Missouri men’s basketball coach Frank Haith said Monday afternoon he has yet to hear from the NCAA on their investigation which will move forward, following their own internal investigation into the way the organization handled some of its fact finding in relation to the University of Miami.
“The point of the exercise of cleaning the evidence in this case … was aimed at making sure anything that goes forward in the process doesn’t in fact rely on anything that’s inappropriate,” NCAA president Mark Emmert said. “It’ll be up to the committee on infractions … to determine the validity of the arguments put in front of them.
The NCAA released its findings which said in part, “Select NCAA enforcement staff acted contrary to internal protocols, legal counsel and the membership’s understanding about the limits of its investigative powers in the University of Miami case, according to the external Enforcement Review Report.”
Kenneth L. Wainstein, a partner with the law firm of Cadwalader, Wickersham & Taft LLP, conducted the review at the direction of NCAA President Mark Emmert following his January 23 announcement of conduct issues within the enforcement program.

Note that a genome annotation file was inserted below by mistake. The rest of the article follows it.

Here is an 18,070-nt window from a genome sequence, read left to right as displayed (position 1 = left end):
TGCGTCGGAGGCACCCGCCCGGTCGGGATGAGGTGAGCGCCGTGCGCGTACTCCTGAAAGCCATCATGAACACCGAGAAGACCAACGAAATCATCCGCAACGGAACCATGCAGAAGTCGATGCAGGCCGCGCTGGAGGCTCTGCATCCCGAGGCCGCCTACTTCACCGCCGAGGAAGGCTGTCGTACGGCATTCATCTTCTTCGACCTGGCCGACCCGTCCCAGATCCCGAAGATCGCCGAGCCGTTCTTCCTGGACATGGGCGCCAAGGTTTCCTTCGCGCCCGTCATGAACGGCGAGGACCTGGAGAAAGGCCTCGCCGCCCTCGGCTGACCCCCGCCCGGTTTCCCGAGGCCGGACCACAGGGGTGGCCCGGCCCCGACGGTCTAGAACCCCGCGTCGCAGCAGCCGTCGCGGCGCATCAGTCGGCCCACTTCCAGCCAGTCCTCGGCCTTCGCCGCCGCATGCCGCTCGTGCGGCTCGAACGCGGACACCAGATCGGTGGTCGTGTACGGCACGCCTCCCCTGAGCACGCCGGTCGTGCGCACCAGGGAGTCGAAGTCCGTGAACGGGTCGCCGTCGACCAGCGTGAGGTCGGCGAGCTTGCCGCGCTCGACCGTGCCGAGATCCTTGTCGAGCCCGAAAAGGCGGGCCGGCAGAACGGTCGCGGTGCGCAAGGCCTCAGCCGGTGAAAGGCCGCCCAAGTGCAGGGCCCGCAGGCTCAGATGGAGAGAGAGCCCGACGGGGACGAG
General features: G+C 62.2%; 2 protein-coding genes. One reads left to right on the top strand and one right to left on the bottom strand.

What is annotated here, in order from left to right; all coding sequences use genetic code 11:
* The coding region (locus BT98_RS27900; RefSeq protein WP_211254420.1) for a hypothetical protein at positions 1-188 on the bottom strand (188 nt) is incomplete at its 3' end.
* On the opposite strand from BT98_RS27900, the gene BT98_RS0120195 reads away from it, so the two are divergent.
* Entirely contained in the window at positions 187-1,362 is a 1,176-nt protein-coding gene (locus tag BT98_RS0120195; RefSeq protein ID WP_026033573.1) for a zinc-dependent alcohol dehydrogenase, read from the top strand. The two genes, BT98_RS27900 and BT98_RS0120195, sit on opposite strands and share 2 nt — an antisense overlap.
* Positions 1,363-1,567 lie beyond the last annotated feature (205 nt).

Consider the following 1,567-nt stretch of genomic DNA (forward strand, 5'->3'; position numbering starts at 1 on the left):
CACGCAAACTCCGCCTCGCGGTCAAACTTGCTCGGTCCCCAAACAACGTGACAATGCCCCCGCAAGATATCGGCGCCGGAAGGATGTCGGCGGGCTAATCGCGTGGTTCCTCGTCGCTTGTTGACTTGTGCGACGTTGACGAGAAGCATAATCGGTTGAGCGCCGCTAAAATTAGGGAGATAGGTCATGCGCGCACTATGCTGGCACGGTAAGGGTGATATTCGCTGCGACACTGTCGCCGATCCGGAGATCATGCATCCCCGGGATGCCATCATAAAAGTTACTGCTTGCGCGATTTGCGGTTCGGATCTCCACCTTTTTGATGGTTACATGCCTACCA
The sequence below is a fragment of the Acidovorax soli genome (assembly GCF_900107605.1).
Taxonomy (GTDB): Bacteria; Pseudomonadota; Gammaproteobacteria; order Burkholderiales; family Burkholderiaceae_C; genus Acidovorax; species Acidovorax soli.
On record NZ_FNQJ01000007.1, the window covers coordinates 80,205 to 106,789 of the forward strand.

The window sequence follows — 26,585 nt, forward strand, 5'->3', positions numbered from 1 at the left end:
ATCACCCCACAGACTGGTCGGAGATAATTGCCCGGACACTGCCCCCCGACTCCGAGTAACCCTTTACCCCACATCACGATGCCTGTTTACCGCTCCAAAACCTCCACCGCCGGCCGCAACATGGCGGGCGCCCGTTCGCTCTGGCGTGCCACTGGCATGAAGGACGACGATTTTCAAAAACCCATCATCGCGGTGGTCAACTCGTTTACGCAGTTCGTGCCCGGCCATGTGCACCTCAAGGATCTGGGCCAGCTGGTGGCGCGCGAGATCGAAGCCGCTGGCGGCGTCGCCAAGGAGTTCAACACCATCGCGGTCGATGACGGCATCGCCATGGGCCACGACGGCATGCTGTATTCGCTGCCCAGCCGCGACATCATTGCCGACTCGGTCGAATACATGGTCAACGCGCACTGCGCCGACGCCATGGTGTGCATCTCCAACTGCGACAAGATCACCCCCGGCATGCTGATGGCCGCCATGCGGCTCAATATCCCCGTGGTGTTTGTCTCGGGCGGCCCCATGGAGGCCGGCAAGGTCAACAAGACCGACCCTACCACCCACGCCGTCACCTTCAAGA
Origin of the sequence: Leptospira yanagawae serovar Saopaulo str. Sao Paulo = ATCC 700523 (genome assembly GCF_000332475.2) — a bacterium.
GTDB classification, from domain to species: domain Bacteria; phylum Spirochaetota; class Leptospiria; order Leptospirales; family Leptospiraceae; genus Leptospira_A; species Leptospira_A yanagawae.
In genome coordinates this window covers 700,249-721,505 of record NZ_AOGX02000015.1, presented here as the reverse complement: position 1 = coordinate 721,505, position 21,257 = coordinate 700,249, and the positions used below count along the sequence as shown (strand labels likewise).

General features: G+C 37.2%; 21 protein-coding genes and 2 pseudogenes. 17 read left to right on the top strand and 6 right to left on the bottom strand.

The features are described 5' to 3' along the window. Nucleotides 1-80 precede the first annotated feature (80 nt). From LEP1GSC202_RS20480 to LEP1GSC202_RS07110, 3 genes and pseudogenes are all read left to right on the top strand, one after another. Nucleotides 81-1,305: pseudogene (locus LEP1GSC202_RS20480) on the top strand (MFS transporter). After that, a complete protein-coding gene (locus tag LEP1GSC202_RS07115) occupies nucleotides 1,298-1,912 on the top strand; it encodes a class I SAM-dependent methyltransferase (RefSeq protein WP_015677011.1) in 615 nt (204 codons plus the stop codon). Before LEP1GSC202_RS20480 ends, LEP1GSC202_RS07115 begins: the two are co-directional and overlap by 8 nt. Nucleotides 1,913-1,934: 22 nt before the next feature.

What the investigation found was that enforcement staff members:
–Knowingly circumvented legal advice to engage Nevin Shapiro’s criminal defense attorney.
–Violated the internal NCAA policy of legal counsel only being retained and monitored by the legal staff.
–Paid insufficient attention to the concern that engaging the criminal defense attorney could constitute an inappropriate manipulation of the bankruptcy process.
–Did not sufficiently consider the membership’s understanding about the limits of the enforcement staff’s investigative powers.
–Did not violate a specific bylaw or law.